My method for optimal recovery: POSSM

As a perpetually injured runner with some serious misalignment issues across the body, I’ve had to dial in on one key component to my training. While it would be easy to take every run slow and just enjoy being outdoors in nature, that is unrealistic of a perfectionist with aspirations of being one of the best trail runners in the country. It then becomes all the more difficult to harmonize that hard pounding of the body against the dirt with the ability to get up and do the next hard pounding of the body against the dirt.

That is precisely why recovery has become the major focus within my training philosophy. I once even heard David Roche say something to the effect of, if you recover efficiently enough, you will never get injured. Of course, there are mountain lions, and other exceptions. But David’s point definitely holds water.

In my own recovery journey and subsequent battles through injury, I’ve developed my own acronym for how I want to recover in time for the next effort. I call it ‘POSSM’ – pronounced like ‘possum’. This system cannot guarantee an injury-free running career, but it is an effective way for ensuring a speedier rehabilitation from one run to the next. This includes:

  • P: Protein
  • O: Optimal Training
  • S: Sleep
  • S: Strength
  • M: Mobility

Allow me to explain.


Look at your nearest Kleenex box, take a tissue, and tear it apart. To an extent, that is what your body looks like post-exercise. The impact of exercise like trail and ultra running creates micro-tears in the body, that are useful for adaptation for the next effort. But they are only useful for the next effort if treated with diligence and care post-exercise.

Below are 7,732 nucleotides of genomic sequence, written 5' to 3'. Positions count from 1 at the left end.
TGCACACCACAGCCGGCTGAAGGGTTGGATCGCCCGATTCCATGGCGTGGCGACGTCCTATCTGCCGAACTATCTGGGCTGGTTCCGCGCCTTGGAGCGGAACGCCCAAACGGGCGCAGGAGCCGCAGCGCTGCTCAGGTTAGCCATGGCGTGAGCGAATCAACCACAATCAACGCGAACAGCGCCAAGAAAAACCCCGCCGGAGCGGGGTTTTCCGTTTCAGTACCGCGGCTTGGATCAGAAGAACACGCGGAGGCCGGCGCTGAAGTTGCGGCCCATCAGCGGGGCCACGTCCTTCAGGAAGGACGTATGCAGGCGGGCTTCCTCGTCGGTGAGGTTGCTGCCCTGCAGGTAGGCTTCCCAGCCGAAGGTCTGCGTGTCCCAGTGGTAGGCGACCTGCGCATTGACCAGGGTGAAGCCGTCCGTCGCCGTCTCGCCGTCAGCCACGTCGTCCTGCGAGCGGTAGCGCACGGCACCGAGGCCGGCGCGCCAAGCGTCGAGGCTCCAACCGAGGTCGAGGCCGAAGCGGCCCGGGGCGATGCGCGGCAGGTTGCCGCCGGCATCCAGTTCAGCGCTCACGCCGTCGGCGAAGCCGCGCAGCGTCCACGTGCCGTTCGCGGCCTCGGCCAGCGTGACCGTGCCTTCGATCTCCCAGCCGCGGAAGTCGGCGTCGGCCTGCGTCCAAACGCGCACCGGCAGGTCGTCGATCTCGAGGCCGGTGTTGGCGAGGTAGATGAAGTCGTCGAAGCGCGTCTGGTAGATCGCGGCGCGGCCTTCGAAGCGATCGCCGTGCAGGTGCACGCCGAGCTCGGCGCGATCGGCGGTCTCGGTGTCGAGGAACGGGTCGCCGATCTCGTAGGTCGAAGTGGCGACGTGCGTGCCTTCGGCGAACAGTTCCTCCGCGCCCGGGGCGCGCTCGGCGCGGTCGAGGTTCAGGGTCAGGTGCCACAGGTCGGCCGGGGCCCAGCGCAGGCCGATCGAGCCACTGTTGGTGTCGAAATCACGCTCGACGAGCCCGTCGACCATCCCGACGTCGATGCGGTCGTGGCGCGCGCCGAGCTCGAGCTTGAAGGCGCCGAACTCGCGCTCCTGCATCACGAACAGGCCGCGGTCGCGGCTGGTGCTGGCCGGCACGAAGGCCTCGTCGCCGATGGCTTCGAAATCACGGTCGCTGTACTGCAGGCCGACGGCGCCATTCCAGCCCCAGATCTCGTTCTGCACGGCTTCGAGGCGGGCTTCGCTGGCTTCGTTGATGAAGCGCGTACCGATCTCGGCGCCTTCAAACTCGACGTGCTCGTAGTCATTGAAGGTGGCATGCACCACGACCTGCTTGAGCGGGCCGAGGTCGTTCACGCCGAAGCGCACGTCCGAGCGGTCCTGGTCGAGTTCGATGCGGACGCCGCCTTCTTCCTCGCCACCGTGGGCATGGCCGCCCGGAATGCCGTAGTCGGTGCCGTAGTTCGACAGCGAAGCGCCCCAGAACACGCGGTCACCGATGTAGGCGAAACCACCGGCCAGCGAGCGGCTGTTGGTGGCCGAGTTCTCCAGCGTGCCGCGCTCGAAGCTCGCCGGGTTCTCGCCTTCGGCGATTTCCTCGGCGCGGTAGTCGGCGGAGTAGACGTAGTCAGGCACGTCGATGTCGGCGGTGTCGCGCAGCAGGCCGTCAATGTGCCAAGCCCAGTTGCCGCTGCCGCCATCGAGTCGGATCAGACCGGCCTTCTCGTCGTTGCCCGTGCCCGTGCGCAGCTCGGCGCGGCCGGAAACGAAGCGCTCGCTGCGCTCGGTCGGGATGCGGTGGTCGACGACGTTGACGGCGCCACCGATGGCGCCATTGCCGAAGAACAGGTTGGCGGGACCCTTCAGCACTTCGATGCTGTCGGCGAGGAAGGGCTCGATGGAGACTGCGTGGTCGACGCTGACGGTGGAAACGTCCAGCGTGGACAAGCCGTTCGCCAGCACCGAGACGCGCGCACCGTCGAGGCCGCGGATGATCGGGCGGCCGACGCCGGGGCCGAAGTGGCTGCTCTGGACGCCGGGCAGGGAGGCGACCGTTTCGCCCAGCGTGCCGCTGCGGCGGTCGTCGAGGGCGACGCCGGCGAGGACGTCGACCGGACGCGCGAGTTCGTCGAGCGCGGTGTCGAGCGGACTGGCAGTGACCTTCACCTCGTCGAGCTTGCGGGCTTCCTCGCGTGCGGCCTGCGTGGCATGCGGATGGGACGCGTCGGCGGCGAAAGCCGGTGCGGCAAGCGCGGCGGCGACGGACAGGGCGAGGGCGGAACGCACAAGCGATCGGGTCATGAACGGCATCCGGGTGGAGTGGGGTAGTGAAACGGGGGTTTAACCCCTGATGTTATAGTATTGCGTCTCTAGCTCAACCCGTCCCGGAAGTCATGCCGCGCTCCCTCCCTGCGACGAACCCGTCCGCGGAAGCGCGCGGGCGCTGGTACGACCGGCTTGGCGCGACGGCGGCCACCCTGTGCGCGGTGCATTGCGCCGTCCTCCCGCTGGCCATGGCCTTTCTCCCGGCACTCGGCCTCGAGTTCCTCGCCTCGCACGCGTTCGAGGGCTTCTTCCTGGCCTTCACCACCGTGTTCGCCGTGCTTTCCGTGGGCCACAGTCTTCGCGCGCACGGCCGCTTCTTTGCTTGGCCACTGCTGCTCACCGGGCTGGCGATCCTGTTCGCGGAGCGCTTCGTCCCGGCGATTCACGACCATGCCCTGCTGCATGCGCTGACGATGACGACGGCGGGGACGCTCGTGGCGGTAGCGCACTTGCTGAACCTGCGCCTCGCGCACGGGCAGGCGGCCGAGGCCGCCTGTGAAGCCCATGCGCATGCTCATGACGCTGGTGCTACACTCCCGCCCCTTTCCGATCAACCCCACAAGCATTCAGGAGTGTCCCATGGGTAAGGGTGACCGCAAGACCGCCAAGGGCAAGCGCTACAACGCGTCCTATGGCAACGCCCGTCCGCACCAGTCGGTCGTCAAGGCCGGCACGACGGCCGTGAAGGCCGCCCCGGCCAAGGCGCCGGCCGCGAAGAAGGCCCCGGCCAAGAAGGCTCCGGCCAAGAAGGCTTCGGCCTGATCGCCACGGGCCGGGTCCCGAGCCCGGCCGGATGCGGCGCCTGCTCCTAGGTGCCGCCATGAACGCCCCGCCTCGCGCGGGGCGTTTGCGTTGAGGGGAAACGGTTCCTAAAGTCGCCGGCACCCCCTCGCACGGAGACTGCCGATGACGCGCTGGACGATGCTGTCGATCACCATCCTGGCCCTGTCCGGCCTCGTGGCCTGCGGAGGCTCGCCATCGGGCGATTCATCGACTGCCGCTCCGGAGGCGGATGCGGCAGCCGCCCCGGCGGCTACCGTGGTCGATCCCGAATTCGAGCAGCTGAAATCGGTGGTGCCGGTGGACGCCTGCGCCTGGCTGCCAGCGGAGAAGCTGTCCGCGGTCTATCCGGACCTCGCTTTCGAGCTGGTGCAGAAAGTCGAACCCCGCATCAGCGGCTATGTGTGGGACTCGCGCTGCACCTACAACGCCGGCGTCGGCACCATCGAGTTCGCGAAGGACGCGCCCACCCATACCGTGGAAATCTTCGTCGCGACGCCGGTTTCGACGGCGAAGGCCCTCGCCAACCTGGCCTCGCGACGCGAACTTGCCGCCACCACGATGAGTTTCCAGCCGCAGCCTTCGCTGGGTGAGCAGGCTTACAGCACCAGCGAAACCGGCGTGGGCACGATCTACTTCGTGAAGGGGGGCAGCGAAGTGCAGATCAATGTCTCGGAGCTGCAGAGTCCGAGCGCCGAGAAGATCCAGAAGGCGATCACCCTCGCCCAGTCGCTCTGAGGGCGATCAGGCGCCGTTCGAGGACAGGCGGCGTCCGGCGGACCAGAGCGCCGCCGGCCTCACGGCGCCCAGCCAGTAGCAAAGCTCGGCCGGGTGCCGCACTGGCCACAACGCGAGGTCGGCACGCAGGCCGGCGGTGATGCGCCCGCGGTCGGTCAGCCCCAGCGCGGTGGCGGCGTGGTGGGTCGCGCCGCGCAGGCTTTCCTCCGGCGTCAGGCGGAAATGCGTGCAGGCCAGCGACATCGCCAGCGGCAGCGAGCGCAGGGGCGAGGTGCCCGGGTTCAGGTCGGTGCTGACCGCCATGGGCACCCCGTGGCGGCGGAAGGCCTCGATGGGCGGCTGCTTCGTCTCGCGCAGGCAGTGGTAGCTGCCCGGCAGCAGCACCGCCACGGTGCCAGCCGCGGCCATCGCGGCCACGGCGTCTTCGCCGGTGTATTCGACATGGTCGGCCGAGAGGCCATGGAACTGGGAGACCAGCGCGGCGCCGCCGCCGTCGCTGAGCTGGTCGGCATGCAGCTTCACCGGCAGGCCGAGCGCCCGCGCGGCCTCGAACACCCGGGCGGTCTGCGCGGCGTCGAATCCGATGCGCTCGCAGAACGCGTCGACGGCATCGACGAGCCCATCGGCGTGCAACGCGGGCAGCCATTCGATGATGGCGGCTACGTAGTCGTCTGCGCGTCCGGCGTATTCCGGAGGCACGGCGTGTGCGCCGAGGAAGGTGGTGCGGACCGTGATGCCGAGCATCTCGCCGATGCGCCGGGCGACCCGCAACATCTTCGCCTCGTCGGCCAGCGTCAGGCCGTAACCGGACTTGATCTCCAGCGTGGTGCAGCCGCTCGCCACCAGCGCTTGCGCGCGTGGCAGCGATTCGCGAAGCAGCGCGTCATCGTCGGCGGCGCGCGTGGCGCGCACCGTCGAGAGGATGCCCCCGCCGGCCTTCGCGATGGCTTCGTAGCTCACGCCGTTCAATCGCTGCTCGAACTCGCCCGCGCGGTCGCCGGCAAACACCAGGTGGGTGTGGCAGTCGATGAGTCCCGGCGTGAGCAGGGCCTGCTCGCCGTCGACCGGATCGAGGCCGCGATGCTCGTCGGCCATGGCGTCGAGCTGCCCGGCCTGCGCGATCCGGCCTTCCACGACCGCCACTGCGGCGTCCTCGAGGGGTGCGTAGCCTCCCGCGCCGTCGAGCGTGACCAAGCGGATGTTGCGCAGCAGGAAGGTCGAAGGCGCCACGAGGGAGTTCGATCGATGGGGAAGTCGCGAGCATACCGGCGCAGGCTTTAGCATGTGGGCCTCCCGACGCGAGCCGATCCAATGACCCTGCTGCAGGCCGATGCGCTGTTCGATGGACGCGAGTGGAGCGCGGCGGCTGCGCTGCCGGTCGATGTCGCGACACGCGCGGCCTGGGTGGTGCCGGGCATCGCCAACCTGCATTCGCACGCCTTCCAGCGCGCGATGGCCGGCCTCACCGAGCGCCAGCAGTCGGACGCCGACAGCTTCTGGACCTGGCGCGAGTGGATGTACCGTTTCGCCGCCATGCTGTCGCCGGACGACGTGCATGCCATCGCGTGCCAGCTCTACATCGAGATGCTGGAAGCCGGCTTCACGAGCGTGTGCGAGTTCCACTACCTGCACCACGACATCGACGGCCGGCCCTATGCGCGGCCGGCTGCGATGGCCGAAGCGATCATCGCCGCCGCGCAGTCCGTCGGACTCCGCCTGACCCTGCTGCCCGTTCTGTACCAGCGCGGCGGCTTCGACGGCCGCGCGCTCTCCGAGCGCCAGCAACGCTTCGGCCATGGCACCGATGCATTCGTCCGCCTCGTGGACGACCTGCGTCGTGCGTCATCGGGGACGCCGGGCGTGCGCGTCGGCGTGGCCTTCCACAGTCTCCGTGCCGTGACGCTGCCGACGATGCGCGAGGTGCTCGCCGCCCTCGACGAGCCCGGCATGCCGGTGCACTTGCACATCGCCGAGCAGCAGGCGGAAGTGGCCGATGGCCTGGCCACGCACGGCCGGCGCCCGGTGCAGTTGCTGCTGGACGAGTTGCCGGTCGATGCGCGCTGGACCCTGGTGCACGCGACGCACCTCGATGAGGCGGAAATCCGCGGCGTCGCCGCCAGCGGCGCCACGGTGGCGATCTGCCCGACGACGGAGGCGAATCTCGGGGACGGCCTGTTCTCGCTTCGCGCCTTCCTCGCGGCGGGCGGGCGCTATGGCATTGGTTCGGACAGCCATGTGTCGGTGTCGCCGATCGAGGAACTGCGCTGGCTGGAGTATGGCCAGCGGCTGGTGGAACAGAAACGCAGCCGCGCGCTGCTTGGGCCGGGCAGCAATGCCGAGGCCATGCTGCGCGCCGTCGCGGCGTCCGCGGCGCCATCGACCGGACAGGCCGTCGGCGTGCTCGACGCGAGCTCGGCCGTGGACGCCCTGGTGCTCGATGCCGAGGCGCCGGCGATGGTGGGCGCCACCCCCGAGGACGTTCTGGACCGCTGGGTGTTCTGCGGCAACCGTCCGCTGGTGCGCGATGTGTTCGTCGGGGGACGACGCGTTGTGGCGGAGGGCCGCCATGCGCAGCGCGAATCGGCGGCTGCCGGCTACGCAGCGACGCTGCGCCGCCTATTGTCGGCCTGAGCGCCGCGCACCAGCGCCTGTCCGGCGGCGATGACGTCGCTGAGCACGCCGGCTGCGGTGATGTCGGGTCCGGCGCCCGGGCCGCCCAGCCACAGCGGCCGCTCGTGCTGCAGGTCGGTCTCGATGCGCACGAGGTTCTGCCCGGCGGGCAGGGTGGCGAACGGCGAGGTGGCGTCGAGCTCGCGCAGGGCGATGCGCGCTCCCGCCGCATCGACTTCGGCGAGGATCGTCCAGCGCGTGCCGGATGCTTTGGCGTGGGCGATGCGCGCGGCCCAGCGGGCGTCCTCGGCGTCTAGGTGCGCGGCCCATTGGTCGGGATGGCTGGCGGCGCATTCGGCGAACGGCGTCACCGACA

Protein is one such way that you can repair those torn up tissues and joints, including keeping your hormones and insulin response in check. It’s universal that a mix of protein, fat and carbohydrates are needed in the recovery process, including building and restoring energy for the next time. But many people can lack on the protein side of that process – which again, is integral to building and repairing those muscle micro-tears more than carbs and fats.


Even if you get every other step right along the way, you won’t recover efficiently if your training isn’t optimal to what it is that you are trying to accomplish. If you’re running too fast, too hard, too long, or too mountainous for what you are ready for, the muscle breakdown is going to be far greater, and you are not going to be ready for the next effort.

Take a recent example from my downhill crown along this steep road downhill in Cambridge, ON. Before an average interval workout, I decided to hammer this downhill segment as hard as I could to dethrone some other runner in a quest for an arbitrary icon. I ended up rolling through this downhill at 2:53/km, the fastest pace I had run since injury by far, but also ten seconds per kilometre faster than the previous guy. I got the crown, but I spent the next two days out with shin splints – ruining my plans for the next set of runs.

It’s not even as though running 2:53/km down this steep hill was a bad idea. But it was a bad idea for what I was ready for in my training. This is one of the key advantages to working with a coach who understands periodization, or sticking to a rigid plan in your training (this is the one I struggle with the most in my desire for spontaneity!).